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The next time some hater tells you that “Mac gamer” is a contradiction, fire back with these best-ever Apple-platform titles. Sure, Apple’s systems have had their gaming downs; the short-lived Pippin had few worth playing, and the most fun we had on a Newton was “Find Elvis.” But the Apple II and Mac have had a vibrant ecosystem of games that stood out among all titles.
We had a hard time settling on 10. In no order, SimCity, Oni, Glider, Bolo, Crystal Quest, Out of This World, Deus Ex, Diablo, Civilization, The Secret of Monkey Island, Starcraft, Lemmings, Spaceward Ho!, Ultima, Myst, and World of Warcraft, were all significant but didn’t quite make the cut.
You’ll have a hard time finding copies of most of our top games. Some are available online , while eBay and local computer stores might carry old copies of others. But if you do have the floppies or CDs, the game isn’t likely to run in OS X. Try an emulator like Basilisk II to trick the old software into thinking it’s running on an old Mac or Apple II.
10. Future Cop
This excellent, pulp shooter earns our nod partly because its 1998 release echoes the scrappy days of the Mac platform. Players control a walking vehicle from an angled, overhead perspective, able to jump obstacles and shoot at villains. But the walker can transform into a nimble hovercraft, which moves quicker, although more recklessly. A small development team within EA used Macs to create the Playstation version of Future Cop, wanted to make a Mac version, and twisted a few arms to release a hybrid Mac/PC disc. But even without the Mac-fan backstory, the game excels for its well-crafted controls, fun multiplayer, and L.A.-wasteland setting.
9. Unreal Tournament
The choice between Unreal Tournament and Quake III is the choice between Coke and Pepsi; when you like one, the other just doesn’t taste right. In late 1999 and early 2000, these two first-person-shooters unabashedly emphasized multiplayer teamwork over single-player story, leading the trend for most followers. Both include a set of explosive weapons that are copied in most other action-shooters. And both come from nerd-turned-rockstar developers who like the little guy—Macs and Linux—almost as much as the PC. Why’d we choose UT over Quake III? Because we have taste. Look for MacSoft to publish last year’s PC game, Unreal Tournament 3 sometime soon.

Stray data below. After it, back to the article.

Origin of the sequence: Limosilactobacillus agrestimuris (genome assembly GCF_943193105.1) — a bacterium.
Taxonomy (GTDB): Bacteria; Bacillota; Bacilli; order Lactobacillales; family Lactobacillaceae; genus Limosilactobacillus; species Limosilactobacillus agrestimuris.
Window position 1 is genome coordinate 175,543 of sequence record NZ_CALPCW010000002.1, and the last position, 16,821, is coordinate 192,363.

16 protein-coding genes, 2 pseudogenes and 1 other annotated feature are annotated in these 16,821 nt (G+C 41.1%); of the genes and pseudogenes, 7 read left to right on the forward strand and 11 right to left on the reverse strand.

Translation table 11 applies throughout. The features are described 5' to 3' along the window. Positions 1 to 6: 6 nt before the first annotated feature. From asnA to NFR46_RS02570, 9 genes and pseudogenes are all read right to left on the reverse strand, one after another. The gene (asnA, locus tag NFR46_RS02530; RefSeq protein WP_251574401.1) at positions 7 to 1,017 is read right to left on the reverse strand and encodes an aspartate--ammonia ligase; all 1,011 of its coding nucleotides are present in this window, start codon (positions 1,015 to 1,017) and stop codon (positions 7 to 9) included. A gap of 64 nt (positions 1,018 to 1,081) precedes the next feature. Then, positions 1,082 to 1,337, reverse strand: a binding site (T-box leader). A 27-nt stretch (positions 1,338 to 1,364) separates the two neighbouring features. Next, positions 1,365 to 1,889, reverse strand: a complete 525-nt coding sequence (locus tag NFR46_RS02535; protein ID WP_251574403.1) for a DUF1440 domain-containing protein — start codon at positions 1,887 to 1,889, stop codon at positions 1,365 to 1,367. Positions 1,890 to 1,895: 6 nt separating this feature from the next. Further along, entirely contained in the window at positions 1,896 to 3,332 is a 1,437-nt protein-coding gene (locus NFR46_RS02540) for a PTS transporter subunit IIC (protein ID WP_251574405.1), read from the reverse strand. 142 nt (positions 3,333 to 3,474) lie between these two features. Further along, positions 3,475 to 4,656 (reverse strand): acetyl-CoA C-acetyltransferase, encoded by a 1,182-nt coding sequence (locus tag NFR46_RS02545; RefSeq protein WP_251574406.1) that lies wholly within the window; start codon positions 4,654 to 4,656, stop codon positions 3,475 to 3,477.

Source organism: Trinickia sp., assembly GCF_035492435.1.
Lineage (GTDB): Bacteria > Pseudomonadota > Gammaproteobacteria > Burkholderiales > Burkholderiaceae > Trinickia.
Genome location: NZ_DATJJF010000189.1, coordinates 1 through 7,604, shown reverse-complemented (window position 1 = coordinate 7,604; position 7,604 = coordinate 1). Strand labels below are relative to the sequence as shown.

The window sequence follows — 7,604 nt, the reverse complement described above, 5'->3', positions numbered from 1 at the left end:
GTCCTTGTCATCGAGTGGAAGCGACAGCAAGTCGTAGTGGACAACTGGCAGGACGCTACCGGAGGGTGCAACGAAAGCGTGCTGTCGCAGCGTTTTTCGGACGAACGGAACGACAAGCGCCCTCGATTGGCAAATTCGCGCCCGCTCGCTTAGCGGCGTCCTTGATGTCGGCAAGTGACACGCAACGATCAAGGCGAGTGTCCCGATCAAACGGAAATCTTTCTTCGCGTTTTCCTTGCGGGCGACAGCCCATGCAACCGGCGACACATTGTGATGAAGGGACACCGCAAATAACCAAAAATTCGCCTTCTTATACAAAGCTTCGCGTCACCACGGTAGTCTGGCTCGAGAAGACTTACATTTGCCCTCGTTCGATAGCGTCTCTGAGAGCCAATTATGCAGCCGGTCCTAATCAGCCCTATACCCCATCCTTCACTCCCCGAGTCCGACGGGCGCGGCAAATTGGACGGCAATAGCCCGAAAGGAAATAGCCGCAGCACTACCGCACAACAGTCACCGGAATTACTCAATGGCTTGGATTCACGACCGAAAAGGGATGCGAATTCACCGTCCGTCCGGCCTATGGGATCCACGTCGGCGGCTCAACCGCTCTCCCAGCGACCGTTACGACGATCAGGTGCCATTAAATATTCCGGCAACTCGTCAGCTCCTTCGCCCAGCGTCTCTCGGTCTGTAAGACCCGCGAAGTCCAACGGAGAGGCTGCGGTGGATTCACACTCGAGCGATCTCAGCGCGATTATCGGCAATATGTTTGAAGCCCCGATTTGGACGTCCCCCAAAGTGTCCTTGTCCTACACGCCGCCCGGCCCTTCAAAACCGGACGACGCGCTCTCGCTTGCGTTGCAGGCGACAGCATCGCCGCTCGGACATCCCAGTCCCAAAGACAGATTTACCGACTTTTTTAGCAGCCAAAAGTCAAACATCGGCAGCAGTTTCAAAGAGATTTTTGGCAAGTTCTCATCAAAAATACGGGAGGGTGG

While RoboSport carried the basic mechanic to a multiplayer level in 1991, ChipWits gave us cute, programmable robots in 1984. Using a graphical language, gamers place tiles with simple commands that mean “move forward,” “turn right,” or “if there’s a cup of coffee, drink it.” Then the programmed robots totter through semi-random mazes full of traps and bonuses. The most efficient robots earn the highest scores. At its release, ChipWits was a standout game on the nascent Macintosh. ChipWits lives again in its recently developed—and still in beta—sequel. The $20 shareware game closely follows the original’s design.
7. Battle Girl
Combine beautiful vector artwork and a two-joystick-style control scheme where you move and shoot independently. Add a perpetually repayable electronic soundtrack. Mix in low system requirements. Several games include all of these elements, but no Mac game nails the pacing and control just like Battle Girl. In this arcade homage shooter, you fly a spaceship through centralized levels, upgrading weapons, and blasting powerful baddies. Battle Girl came out for Macs before PCs—always a winning point with Mac gamers—back in 1997. While it’s not compatible with OS X, Classic gamers might be able to buy a copy from Feral Interactive if they ask nicely.
6. Marathon series
Yes, the Marathon games make an obligatory appearance in any Apple fan’s list, but they’re here for a reason. In 1994, about the same time PC players were fixated on Doom, we Mac gamers took to the good ship, Marathon. This proto-first-person-shooter has no jump, but the ability to aim up and down rocked the FPS genre. Marathon: Durandal and Marathon: Infinity include extensive networking modes, from straight-up deathmatches to team-driven conditions. Many office-, school-, and improvised-home-networks were touched by Marathon’s magic, and a fan-base still plays. Or console gamers can re-live it on the Xbox 360.